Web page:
Question Video: Finding the Domain for Two Rational Functions to Be Equal | Nagwa Question Video: Finding the Domain for Two Rational Functions to Be Equal | Nagwa

# Question Video: Finding the Domain for Two Rational Functions to Be Equal Mathematics • Third Year of Preparatory School

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Given that πβ(π₯) = (π₯ β 5)/(π₯ + 5) and πβ(π₯) = (π₯Β² β 5π₯)/(π₯Β² + 5π₯), find the largest set on which the functions πβ and πβ are equal.

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### Video Transcript

Given that π one of π₯ is equal to π₯ minus five over π₯ plus five and π two of π₯ is equal to π₯ squared minus five π₯ over π₯ squared plus five π₯, find the largest set on which the functions π one and π two are equal.

Weβre given two rational functions π one and π two, where a rational function is a function of the form π of π₯ over π of π₯, where π and π are polynomials in π₯. And the domain of the function is the set of inputs π₯ for which the denominator π of π₯ is nonzero. Now, we want to find the largest set on which our two rational functions π one and π two are equal. And this means finding the domain that covers both π one and π two.

If we look first at our function π one of π₯, we need to exclude any values for which the denominator, thatβs π₯ plus five, is equal to zero. So we need to solve π₯ plus five is equal to zero. And subtracting five from both sides, we have π₯ equal to negative five. The domain of π one of π₯ is therefore the set of real numbers not including the set containing the number negative five.

Now, if we look at π two of π₯, in order for our denominator π₯ squared plus five π₯ to be nonzero, we need to solve the equation π₯ squared plus five π₯ is equal to zero. We have a common factor of π₯ in both terms, which we can take outside some parentheses. And so we can see that to satisfy our equation, either π₯ is equal to zero or π₯ plus five is equal to zero. And we already know that for π₯ plus five to be equal to zero, π₯ must be negative five. Our solutions are therefore π₯ is equal to zero or π₯ is equal to negative five.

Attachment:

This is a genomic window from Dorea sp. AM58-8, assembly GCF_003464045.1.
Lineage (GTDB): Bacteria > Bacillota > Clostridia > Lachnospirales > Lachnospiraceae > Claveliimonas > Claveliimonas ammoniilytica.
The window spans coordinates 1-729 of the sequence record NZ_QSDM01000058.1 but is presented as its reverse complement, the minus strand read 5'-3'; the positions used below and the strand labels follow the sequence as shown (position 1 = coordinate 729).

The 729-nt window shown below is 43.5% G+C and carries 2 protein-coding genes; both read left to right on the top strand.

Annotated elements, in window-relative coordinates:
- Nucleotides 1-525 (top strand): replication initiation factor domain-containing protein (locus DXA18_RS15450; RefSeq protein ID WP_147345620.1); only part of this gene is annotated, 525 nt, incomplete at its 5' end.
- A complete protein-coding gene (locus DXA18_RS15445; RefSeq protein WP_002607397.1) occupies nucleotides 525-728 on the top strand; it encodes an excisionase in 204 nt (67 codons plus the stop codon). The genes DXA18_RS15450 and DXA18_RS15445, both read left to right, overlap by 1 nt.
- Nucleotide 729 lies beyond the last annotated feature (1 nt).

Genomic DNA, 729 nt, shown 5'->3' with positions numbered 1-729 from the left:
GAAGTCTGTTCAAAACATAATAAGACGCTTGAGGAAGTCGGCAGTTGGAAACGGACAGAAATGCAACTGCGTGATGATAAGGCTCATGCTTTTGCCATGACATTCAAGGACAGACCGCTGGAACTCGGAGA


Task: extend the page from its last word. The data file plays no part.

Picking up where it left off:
Now making some space, we have the domain of π two of π₯ is the set of real numbers not including the set containing negative five and zero. We have to exclude these values from our domain since if the denominator of the function is equal to zero, the function itself is undefined. Now, letβs take a closer look at our function π two of π₯. We see that both our numerator and denominator have a common factor of π₯. If we then divide both numerator and denominator by π₯, our function π two is π₯ minus five over π₯ plus five. And this is equal to π one of π₯, which is our first function. So we have π two of π₯ is equal to π one of π₯ with the domain the set of real numbers not including the set containing negative five and zero, which is the domain of π two. And thatβs because the domain must exclude any values of π₯ for which the denominator of either function is equal to zero.

Hence, the largest set on which the functions π one and π two are equal is the set of real numbers not including the set containing the numbers negative five and zero.

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